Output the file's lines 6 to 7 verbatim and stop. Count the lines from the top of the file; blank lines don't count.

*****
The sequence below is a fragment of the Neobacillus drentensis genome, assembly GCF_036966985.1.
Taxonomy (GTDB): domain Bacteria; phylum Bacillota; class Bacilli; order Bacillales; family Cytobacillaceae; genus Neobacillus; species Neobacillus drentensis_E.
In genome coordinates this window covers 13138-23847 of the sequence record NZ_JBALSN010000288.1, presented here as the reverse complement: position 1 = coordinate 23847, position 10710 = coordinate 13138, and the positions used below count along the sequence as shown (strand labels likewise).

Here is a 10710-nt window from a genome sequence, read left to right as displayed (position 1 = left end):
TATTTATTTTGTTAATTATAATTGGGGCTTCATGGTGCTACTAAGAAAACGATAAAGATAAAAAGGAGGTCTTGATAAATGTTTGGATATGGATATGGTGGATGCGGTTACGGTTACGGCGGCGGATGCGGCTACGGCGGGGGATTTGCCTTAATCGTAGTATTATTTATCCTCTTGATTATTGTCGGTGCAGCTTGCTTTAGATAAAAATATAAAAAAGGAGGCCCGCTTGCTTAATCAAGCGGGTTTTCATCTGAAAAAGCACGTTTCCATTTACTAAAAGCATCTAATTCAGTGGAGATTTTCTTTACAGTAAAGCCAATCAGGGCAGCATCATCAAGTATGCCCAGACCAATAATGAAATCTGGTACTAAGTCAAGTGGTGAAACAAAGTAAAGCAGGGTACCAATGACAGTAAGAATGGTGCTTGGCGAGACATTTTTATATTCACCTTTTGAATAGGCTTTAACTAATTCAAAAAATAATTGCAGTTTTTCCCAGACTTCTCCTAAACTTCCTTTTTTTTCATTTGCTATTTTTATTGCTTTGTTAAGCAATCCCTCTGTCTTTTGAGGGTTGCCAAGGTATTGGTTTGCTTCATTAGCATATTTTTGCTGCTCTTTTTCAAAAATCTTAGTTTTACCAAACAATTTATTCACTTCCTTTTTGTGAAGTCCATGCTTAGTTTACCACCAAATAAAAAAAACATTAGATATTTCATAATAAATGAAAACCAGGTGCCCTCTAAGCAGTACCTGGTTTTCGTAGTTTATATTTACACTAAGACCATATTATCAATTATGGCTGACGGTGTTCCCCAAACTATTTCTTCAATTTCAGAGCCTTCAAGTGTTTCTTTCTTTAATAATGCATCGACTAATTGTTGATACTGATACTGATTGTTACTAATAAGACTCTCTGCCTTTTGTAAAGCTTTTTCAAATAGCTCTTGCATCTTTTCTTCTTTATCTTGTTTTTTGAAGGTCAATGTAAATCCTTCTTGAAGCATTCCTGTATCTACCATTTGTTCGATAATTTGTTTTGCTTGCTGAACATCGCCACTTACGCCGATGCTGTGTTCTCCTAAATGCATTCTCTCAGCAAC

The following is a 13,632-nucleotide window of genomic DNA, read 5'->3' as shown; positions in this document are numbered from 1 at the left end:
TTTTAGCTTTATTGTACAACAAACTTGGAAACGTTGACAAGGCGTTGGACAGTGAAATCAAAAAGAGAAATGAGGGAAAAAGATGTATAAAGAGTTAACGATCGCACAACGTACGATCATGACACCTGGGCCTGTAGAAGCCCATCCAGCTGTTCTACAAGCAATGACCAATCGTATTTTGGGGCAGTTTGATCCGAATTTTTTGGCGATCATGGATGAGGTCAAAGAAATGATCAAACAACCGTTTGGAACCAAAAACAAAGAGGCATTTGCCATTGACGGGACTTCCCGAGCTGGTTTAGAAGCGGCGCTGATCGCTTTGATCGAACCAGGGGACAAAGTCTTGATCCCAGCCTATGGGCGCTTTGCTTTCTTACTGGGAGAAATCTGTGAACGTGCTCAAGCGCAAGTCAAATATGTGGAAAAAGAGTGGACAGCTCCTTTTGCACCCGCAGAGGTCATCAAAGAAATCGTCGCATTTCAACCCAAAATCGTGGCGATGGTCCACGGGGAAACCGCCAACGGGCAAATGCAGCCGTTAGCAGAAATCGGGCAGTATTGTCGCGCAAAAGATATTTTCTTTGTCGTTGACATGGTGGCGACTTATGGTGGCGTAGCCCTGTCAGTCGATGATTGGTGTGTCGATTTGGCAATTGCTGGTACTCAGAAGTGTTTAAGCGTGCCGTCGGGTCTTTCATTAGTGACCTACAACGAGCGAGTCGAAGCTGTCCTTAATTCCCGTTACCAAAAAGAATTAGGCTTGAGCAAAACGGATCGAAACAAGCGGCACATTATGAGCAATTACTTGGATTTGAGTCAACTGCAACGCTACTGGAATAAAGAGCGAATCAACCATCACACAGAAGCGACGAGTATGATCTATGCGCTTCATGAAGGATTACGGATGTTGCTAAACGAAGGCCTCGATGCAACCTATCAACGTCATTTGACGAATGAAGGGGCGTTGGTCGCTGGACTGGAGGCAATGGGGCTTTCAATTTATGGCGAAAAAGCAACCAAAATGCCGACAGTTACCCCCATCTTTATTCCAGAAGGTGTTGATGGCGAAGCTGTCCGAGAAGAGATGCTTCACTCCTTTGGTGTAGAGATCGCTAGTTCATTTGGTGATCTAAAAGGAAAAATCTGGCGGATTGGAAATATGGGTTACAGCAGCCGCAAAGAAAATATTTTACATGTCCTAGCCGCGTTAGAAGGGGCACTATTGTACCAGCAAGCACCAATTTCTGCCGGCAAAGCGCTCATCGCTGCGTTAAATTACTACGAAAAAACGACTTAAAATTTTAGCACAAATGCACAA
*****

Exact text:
The following is a 13,632-nucleotide window of genomic DNA, read 5'->3' as shown; positions in this document are numbered from 1 at the left end:
TTTTAGCTTTATTGTACAACAAACTTGGAAACGTTGACAAGGCGTTGGACAGTGAAATCAAAAAGAGAAATGAGGGAAAAAGATGTATAAAGAGTTAACGATCGCACAACGTACGATCATGACACCTGGGCCTGTAGAAGCCCATCCAGCTGTTCTACAAGCAATGACCAATCGTATTTTGGGGCAGTTTGATCCGAATTTTTTGGCGATCATGGATGAGGTCAAAGAAATGATCAAACAACCGTTTGGAACCAAAAACAAAGAGGCATTTGCCATTGACGGGACTTCCCGAGCTGGTTTAGAAGCGGCGCTGATCGCTTTGATCGAACCAGGGGACAAAGTCTTGATCCCAGCCTATGGGCGCTTTGCTTTCTTACTGGGAGAAATCTGTGAACGTGCTCAAGCGCAAGTCAAATATGTGGAAAAAGAGTGGACAGCTCCTTTTGCACCCGCAGAGGTCATCAAAGAAATCGTCGCATTTCAACCCAAAATCGTGGCGATGGTCCACGGGGAAACCGCCAACGGGCAAATGCAGCCGTTAGCAGAAATCGGGCAGTATTGTCGCGCAAAAGATATTTTCTTTGTCGTTGACATGGTGGCGACTTATGGTGGCGTAGCCCTGTCAGTCGATGATTGGTGTGTCGATTTGGCAATTGCTGGTACTCAGAAGTGTTTAAGCGTGCCGTCGGGTCTTTCATTAGTGACCTACAACGAGCGAGTCGAAGCTGTCCTTAATTCCCGTTACCAAAAAGAATTAGGCTTGAGCAAAACGGATCGAAACAAGCGGCACATTATGAGCAATTACTTGGATTTGAGTCAACTGCAACGCTACTGGAATAAAGAGCGAATCAACCATCACACAGAAGCGACGAGTATGATCTATGCGCTTCATGAAGGATTACGGATGTTGCTAAACGAAGGCCTCGATGCAACCTATCAACGTCATTTGACGAATGAAGGGGCGTTGGTCGCTGGACTGGAGGCAATGGGGCTTTCAATTTATGGCGAAAAAGCAACCAAAATGCCGACAGTTACCCCCATCTTTATTCCAGAAGGTGTTGATGGCGAAGCTGTCCGAGAAGAGATGCTTCACTCCTTTGGTGTAGAGATCGCTAGTTCATTTGGTGATCTAAAAGGAAAAATCTGGCGGATTGGAAATATGGGTTACAGCAGCCGCAAAGAAAATATTTTACATGTCCTAGCCGCGTTAGAAGGGGCACTATTGTACCAGCAAGCACCAATTTCTGCCGGCAAAGCGCTCATCGCTGCGTTAAATTACTACGAAAAAACGACTTAAAATTTTAGCACAAATGCACAA